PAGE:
Constructionism in Practice
Generating and testing hypothesis is a great strategy in getting the students engaged and active in learning. This strategy also correlates well with the learning theory of constructionism.
Piaget is known as the “Father of Constructionism.” constructionism is a theory of learning that states people when they build an external artifact or something they can share with others (Laureate 2008). There are four main mechanisms for learning that Piaget detailed. They are assimilation, accommodation, equilibration and it stored into what Piaget called schema.
When students have to create a hypothesis, they are trying to fit the information into their current understanding or view (schema) of the concept. This is what Piaget called assimilation. “From what I know and believe of the material I believe this will happen.” Many times when testing the hypothesis, the students thoughts or predictions are incorrect. This puts the student unbalanced and uneasy about their current knowledge. Humans look for balance and strive for it (Laureate 2008). Piaget called this balance equilibration. With their new information, the students will either assimilate the new material or accommodate it into a whole ew understanding (or schema) in their comprehension of the matter. “When students generate and test hypotheses, they are engaging i complex mental processes, applying content knowledge like facts and vocabulary, and enhancing their overall understanding of the content (Pitler, H., Hubbell, E., Kuhn, M., & Malenoski, K. p. 202)
Technology can play a vital role in generating and testing hypothesis because of new developments in programs and software (Pitler, H., Hubbell, E., Kuhn, M., & Malenoski, K. p. 203). Students today can spend more time interpreting data instead of gathering the data. The theory of constructionism states that an artifact needs to be created for the student to learn best. By using spread sheet software and data collection tools, the students can crate tables to not only show their fellow classmates, but also use the tables to study, make inferences, predictions and come up with solutions for the task at hand. To relate it to constructionism… the students can use the artifacts to get back to equilibration!!!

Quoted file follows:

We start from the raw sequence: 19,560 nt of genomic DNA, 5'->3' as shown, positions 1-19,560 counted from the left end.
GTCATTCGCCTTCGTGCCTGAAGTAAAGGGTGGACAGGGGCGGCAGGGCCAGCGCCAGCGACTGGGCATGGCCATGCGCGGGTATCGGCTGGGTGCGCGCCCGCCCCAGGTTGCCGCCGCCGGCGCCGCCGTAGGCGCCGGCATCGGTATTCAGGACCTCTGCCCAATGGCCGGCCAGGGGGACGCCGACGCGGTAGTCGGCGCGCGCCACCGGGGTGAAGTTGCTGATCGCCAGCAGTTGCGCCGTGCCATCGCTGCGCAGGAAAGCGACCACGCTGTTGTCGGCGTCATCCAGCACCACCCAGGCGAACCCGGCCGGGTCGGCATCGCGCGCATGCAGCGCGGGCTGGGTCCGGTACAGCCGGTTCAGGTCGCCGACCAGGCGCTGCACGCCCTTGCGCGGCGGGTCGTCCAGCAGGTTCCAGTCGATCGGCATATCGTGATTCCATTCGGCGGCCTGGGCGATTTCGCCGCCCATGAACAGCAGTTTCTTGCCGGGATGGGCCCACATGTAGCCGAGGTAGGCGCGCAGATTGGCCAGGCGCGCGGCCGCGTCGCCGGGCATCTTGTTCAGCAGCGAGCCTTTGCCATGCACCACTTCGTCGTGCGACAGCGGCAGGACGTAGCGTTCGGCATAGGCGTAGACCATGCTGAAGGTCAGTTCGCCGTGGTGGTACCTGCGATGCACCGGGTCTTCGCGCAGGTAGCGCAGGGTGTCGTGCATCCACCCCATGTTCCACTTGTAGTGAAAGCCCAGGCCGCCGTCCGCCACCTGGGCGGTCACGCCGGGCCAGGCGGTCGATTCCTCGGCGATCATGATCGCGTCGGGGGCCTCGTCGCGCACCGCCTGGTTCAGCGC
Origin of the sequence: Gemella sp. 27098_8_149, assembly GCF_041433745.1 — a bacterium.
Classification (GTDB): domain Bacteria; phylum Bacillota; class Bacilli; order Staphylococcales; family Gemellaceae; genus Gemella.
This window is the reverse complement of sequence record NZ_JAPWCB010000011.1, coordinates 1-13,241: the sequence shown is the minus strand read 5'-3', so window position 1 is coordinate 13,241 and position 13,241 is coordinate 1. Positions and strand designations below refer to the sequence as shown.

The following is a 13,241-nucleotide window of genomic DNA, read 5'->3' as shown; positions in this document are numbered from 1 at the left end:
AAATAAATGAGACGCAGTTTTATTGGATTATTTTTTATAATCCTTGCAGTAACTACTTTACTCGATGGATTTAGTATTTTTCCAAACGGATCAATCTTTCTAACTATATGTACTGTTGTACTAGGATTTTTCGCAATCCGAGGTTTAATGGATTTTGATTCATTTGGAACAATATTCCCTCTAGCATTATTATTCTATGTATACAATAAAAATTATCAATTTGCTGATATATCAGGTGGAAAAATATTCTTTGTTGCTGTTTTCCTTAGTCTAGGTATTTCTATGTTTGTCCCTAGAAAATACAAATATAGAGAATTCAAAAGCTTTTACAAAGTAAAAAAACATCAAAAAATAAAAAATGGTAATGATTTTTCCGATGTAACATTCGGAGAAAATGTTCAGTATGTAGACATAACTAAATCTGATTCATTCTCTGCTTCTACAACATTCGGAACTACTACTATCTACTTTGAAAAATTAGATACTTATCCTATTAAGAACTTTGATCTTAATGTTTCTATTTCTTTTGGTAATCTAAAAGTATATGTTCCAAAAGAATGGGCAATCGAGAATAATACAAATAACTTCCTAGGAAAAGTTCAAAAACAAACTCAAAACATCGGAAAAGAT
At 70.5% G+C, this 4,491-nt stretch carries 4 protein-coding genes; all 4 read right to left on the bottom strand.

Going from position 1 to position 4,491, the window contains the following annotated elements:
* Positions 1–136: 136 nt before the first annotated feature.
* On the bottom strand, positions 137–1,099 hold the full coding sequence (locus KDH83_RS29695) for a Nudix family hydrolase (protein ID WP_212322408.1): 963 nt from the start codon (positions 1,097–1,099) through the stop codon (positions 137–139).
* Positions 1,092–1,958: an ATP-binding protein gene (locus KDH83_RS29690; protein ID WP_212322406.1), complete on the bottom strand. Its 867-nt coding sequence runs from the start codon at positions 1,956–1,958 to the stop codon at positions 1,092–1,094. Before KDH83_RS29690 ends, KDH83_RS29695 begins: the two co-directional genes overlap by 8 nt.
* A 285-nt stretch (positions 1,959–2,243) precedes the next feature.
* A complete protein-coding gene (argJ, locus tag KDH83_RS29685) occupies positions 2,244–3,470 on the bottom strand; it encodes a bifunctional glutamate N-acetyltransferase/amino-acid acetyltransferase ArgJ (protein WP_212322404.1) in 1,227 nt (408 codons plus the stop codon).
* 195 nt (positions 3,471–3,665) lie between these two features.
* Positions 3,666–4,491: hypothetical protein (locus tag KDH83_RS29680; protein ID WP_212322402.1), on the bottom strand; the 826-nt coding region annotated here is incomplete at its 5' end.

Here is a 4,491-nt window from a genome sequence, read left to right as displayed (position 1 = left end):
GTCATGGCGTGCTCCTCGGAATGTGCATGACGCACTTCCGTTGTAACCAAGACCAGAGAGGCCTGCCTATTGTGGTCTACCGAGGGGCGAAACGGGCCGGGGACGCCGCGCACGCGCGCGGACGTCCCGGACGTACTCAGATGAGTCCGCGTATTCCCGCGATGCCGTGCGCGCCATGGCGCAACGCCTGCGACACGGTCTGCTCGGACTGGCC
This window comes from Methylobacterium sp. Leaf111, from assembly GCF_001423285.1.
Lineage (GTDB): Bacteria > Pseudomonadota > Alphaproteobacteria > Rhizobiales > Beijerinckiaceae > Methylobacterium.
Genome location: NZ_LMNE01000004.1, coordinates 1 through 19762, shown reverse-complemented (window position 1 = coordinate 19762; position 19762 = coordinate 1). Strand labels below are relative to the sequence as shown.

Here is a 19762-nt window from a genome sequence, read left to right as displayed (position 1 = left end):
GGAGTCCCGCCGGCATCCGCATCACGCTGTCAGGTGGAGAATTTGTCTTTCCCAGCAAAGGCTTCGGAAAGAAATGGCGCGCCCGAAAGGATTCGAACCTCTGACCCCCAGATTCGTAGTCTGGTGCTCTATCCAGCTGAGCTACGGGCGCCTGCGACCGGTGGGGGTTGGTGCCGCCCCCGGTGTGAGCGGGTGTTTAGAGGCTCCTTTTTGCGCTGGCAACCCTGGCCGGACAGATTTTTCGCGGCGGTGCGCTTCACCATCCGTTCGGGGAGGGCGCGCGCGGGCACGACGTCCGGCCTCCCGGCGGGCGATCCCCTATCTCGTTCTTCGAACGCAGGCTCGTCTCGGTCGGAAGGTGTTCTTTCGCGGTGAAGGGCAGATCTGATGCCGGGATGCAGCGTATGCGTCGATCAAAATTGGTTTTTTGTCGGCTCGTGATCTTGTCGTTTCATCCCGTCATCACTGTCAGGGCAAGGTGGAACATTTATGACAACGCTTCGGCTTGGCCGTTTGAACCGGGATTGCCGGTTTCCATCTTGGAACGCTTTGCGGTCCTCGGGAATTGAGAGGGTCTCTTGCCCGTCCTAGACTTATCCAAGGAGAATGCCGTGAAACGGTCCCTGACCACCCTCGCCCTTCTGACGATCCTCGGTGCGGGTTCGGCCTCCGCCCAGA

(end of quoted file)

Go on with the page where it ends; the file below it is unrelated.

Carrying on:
Dave McDivitt, a high school history teacher, used web resources to teach a unit on WWII. At the same time, he used old-time, or more traditional methods to teach the same material. The students who used the web resources scored higher on test and were also much more engaged in the learning process (Pitler, H., Hubbell, E., Kuhn, M., & Malenoski, K. p. 214). In the web resources, the students were having to accommodate and assimilate repeatedly to find equilibration on the subject and content.
Constructionism wants the learner to be uncomfortable in the process of learning. It also wants you (the learner) to create something to show off or display. Technology can provide an avenue for this theory. I can give to great examples of this in my personal experiences… I can remember being so frustrated with his new program several years back and struggled with it mightily. I never would get the concept and should give up on it. However, I now use Power Point routinely in my class and the students love it when they are permitted to use it on an assignment.
My other example is when we had to create a wiki page in a class not to long ago. That was an interesting experience to sa the least. I just kept thinking about my Power point experience knowing I would get the hang of it eventually. I am still working on it…. :0)
Orey, M. (Ed.). (2008). Constructivist and Constructionist Learning Theory. Laureate Education, DVD.
Pitler, H., Hubbell, E., Kuhn, M., & Malenoski, K. (2007). Using technology with classroom instruction that works. Alexandria, VA: ASCD.